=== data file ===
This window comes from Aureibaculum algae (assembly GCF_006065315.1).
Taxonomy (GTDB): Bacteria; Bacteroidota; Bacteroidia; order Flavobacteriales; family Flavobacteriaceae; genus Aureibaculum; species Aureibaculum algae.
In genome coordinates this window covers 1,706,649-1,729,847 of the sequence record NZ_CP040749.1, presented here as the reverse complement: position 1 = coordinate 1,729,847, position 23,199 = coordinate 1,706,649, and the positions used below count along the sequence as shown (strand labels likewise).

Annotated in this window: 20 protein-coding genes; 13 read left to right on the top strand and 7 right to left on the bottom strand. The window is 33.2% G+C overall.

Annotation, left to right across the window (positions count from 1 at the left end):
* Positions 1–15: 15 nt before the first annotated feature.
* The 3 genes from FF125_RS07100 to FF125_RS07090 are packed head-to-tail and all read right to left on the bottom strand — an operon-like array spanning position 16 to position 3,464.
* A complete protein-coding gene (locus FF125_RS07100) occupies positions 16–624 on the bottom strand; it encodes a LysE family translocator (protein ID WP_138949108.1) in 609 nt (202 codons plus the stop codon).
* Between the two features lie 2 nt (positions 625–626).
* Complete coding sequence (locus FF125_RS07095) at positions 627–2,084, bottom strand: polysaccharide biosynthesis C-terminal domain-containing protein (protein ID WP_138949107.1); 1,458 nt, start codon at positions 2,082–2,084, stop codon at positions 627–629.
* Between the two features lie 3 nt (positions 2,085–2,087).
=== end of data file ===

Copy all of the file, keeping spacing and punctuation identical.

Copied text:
This window comes from Aureibaculum algae (assembly GCF_006065315.1).
Taxonomy (GTDB): Bacteria; Bacteroidota; Bacteroidia; order Flavobacteriales; family Flavobacteriaceae; genus Aureibaculum; species Aureibaculum algae.
In genome coordinates this window covers 1,706,649-1,729,847 of the sequence record NZ_CP040749.1, presented here as the reverse complement: position 1 = coordinate 1,729,847, position 23,199 = coordinate 1,706,649, and the positions used below count along the sequence as shown (strand labels likewise).

Annotated in this window: 20 protein-coding genes; 13 read left to right on the top strand and 7 right to left on the bottom strand. The window is 33.2% G+C overall.

Annotation, left to right across the window (positions count from 1 at the left end):
* Positions 1–15: 15 nt before the first annotated feature.
* The 3 genes from FF125_RS07100 to FF125_RS07090 are packed head-to-tail and all read right to left on the bottom strand — an operon-like array spanning position 16 to position 3,464.
* A complete protein-coding gene (locus FF125_RS07100) occupies positions 16–624 on the bottom strand; it encodes a LysE family translocator (protein ID WP_138949108.1) in 609 nt (202 codons plus the stop codon).
* Between the two features lie 2 nt (positions 625–626).
* Complete coding sequence (locus FF125_RS07095) at positions 627–2,084, bottom strand: polysaccharide biosynthesis C-terminal domain-containing protein (protein ID WP_138949107.1); 1,458 nt, start codon at positions 2,082–2,084, stop codon at positions 627–629.
* Between the two features lie 3 nt (positions 2,085–2,087).